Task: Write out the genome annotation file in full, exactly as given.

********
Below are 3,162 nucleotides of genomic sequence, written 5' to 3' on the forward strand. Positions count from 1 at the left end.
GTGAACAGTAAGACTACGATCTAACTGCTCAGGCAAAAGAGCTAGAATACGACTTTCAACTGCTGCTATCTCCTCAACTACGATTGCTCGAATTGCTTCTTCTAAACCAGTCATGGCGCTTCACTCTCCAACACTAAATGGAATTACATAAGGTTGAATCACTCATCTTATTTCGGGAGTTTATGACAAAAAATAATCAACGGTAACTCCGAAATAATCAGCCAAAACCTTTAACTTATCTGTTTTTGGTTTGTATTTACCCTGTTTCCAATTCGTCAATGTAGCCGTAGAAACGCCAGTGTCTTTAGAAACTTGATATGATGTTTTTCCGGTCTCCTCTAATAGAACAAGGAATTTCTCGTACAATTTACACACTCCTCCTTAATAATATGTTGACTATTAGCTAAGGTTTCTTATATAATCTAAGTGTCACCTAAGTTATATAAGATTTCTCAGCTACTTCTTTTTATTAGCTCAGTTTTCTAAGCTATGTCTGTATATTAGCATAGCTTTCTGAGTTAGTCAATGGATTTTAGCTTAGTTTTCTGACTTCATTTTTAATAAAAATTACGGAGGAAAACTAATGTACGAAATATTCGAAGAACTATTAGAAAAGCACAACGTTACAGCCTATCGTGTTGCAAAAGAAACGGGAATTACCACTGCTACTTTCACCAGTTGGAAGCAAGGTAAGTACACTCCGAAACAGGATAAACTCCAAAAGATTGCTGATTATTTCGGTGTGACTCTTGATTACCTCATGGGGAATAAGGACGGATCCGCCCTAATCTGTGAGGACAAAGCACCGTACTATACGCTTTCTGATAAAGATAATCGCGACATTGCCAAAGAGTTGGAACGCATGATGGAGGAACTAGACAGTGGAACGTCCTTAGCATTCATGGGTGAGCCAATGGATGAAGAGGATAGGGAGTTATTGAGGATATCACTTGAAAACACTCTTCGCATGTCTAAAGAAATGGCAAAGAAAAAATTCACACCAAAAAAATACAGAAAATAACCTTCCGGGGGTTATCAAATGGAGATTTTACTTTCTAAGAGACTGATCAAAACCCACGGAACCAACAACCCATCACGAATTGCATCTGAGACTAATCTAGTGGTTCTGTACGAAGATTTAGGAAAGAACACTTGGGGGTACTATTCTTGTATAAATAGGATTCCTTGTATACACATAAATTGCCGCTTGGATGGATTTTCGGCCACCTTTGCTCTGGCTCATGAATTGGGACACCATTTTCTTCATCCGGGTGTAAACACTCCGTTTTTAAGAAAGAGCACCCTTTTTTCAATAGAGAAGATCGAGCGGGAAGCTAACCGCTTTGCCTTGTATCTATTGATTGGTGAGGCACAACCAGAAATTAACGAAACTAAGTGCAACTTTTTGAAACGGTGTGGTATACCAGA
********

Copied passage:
Below are 3,162 nucleotides of genomic sequence, written 5' to 3' on the forward strand. Positions count from 1 at the left end.
GTGAACAGTAAGACTACGATCTAACTGCTCAGGCAAAAGAGCTAGAATACGACTTTCAACTGCTGCTATCTCCTCAACTACGATTGCTCGAATTGCTTCTTCTAAACCAGTCATGGCGCTTCACTCTCCAACACTAAATGGAATTACATAAGGTTGAATCACTCATCTTATTTCGGGAGTTTATGACAAAAAATAATCAACGGTAACTCCGAAATAATCAGCCAAAACCTTTAACTTATCTGTTTTTGGTTTGTATTTACCCTGTTTCCAATTCGTCAATGTAGCCGTAGAAACGCCAGTGTCTTTAGAAACTTGATATGATGTTTTTCCGGTCTCCTCTAATAGAACAAGGAATTTCTCGTACAATTTACACACTCCTCCTTAATAATATGTTGACTATTAGCTAAGGTTTCTTATATAATCTAAGTGTCACCTAAGTTATATAAGATTTCTCAGCTACTTCTTTTTATTAGCTCAGTTTTCTAAGCTATGTCTGTATATTAGCATAGCTTTCTGAGTTAGTCAATGGATTTTAGCTTAGTTTTCTGACTTCATTTTTAATAAAAATTACGGAGGAAAACTAATGTACGAAATATTCGAAGAACTATTAGAAAAGCACAACGTTACAGCCTATCGTGTTGCAAAAGAAACGGGAATTACCACTGCTACTTTCACCAGTTGGAAGCAAGGTAAGTACACTCCGAAACAGGATAAACTCCAAAAGATTGCTGATTATTTCGGTGTGACTCTTGATTACCTCATGGGGAATAAGGACGGATCCGCCCTAATCTGTGAGGACAAAGCACCGTACTATACGCTTTCTGATAAAGATAATCGCGACATTGCCAAAGAGTTGGAACGCATGATGGAGGAACTAGACAGTGGAACGTCCTTAGCATTCATGGGTGAGCCAATGGATGAAGAGGATAGGGAGTTATTGAGGATATCACTTGAAAACACTCTTCGCATGTCTAAAGAAATGGCAAAGAAAAAATTCACACCAAAAAAATACAGAAAATAACCTTCCGGGGGTTATCAAATGGAGATTTTACTTTCTAAGAGACTGATCAAAACCCACGGAACCAACAACCCATCACGAATTGCATCTGAGACTAATCTAGTGGTTCTGTACGAAGATTTAGGAAAGAACACTTGGGGGTACTATTCTTGTATAAATAGGATTCCTTGTATACACATAAATTGCCGCTTGGATGGATTTTCGGCCACCTTTGCTCTGGCTCATGAATTGGGACACCATTTTCTTCATCCGGGTGTAAACACTCCGTTTTTAAGAAAGAGCACCCTTTTTTCAATAGAGAAGATCGAGCGGGAAGCTAACCGCTTTGCCTTGTATCTATTGATTGGTGAGGCACAACCAGAAATTAACGAAACTAAGTGCAACTTTTTGAAACGGTGTGGTATACCAGA